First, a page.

3(a) Documentary materials submitted to the court (some released to the public) will lead reasonable and prudent Canadians to believe, I allege, that Gordon Campbell, his agents, some cabinet peers, and – probably – others set to work to prepare a misrepresentation of the true state of BC Rail with the intent to offer it for sale by what was to be advertised as open public auction.
3(b) Those materials, I allege, will give evidence that very large sums of money from the provincial treasury were dedicated to the construction of the said misrepresentation.
Documentary materials, 4(a), submitted to the court and discussed there will lead reasonable and prudent Canadians, I allege, to believe that the said open public auction of BC Rail was, in fact, an intended, calculated, and practiced fraud; and that the transfer of BC Rail to CN Rail was intended from a time significantly before the announced (fraudulent) open public auction.
4(b) Those materials submitted to the court and discussed there will, I allege, give evidence that very large sums from the provincial treasury were dedicated to the construction of a publicly declared open public auction which was, in fact, not held and which was, rather, an expensive smokescreen elaborately created to disguise the previously determined intention to transfer BC Rail to CN Rail.
5(a) Documentary material and information given in the Supreme Court of Madam Justice Elizabeth Bennett by the lawyer for the Executive Council (the Gordon Campbell cabinet) records that – on the order of Gordon Campbell or his agents – evidentiary material of possible primary relevance to the defence of the criminally accused in the BC Rail Scandal was ordered to be and was destroyed.
The discovery of some of the emails since that declaration does not change the fact that government records were recently destroyed that may contain key evidentiary material in a case that saw charges laid in 2004, and that the materials were destroyed by the order of Gordon Campbell or his agents. RCMP investigation must determine the responsibility for the destruction of materials and must lay charges of criminal impropriety if such charges are warranted.
Without naming criminal wrongs involved in the five sections presented, I believe reasonable and prudent Canadians would see in them evidence leading to allegations of criminal breach of trust, criminal fraud in the use of public money, criminal violation of fiduciary duties, and the criminal destruction of evidence. I believe legal experts would find in the five sections evidence of criminal acts that I have not identified.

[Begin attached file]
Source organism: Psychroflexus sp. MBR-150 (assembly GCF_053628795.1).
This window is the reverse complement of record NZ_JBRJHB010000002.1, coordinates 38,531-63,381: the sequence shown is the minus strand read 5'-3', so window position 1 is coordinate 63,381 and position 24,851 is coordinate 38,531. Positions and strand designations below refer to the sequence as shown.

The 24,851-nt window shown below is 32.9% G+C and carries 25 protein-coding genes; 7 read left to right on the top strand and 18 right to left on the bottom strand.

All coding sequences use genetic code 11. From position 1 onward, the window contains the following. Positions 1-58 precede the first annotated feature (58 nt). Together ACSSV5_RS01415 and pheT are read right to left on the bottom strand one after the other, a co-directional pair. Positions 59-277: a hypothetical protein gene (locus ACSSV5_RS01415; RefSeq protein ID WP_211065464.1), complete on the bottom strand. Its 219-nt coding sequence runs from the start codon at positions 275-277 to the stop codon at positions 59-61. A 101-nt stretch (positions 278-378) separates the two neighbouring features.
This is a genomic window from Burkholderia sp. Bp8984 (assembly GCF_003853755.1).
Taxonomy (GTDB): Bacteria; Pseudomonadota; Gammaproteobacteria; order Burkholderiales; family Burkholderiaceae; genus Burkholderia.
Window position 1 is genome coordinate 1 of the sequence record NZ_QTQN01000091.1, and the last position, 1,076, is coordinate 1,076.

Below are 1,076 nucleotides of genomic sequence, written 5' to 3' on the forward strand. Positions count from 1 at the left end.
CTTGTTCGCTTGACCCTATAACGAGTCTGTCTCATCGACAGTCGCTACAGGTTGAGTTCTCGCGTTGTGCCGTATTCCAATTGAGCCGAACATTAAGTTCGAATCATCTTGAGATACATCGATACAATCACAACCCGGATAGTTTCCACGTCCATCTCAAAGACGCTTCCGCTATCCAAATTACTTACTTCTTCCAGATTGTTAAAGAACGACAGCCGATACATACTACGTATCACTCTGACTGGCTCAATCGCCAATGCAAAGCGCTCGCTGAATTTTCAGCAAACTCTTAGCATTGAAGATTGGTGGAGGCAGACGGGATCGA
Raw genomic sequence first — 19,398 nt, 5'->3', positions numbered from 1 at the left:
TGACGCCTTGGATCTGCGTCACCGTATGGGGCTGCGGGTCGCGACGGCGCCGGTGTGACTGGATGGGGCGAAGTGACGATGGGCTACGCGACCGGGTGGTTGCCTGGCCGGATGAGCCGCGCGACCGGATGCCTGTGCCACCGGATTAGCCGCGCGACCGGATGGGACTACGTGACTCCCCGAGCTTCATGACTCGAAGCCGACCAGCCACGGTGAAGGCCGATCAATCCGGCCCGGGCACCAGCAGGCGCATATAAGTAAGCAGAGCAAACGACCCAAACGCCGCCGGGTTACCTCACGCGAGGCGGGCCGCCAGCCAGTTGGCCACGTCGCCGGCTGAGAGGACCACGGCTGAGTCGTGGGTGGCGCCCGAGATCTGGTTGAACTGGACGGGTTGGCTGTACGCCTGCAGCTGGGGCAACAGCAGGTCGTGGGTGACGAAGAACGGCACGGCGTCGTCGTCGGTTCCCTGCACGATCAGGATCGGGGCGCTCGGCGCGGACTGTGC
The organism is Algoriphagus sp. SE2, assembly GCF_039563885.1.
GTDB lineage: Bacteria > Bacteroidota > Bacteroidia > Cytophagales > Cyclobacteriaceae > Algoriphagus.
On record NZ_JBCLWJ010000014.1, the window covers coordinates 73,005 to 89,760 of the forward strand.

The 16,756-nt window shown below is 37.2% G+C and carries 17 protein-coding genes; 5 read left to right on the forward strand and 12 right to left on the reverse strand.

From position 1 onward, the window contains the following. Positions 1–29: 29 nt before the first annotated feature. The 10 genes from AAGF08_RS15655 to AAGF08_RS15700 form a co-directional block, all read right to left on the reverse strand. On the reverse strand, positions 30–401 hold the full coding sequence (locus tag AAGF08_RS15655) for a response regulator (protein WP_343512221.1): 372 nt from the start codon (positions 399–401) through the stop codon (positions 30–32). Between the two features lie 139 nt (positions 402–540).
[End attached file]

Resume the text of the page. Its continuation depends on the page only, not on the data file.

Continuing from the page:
I formally request, Deputy Commissioner Bass, that the RCMP undertake without delay – and that you publicly announce – full investigation of Gordon Campbell and all others involved in the BC Rail Scandal and “sale” of BC Rail to CN Rail; that the RCMP investigate all the people, elected or otherwise, involved in the “sale” of BC Rail in order to clear them of suspicion of wrongdoing or to lay charges against them for allegations of criminal wrongdoing.
I formally request as well that you acknowledge this letter without unreasonable delay and that you proceed, publicly, with the “full investigation” that I request here.
People to whom copies of this letter are sent: Madam Justice Anne MacKenzie, William Berardino, QC and Andrea MacKay; Janet Winteringham, QC; Michael Bolton, QC, and Claire Hatcher; Kevin McCullough; Joseph Doyle, Robert J.C. Deane, George Copley, Mel Hurtig, Paul Palango, Paul Nettleton, Margaret Fulton, Michael Byers, John Calvert, BC Civil Liberties, Leah Herman, June Ross.
vivelecanada, the legislature raids site (BC Mary), Charles Boylan CFRO, K. Lapointe, Vancouver Sun; Bill Tieleman, West Star Communications; Mark Hume, Globe and Mail; Gary Mason, Globe and Mail; Lawrence Martin, Globe and Mail; Canadian Press; Dialogue magazine; CKNW; Neal Hall, Vancouver Sun;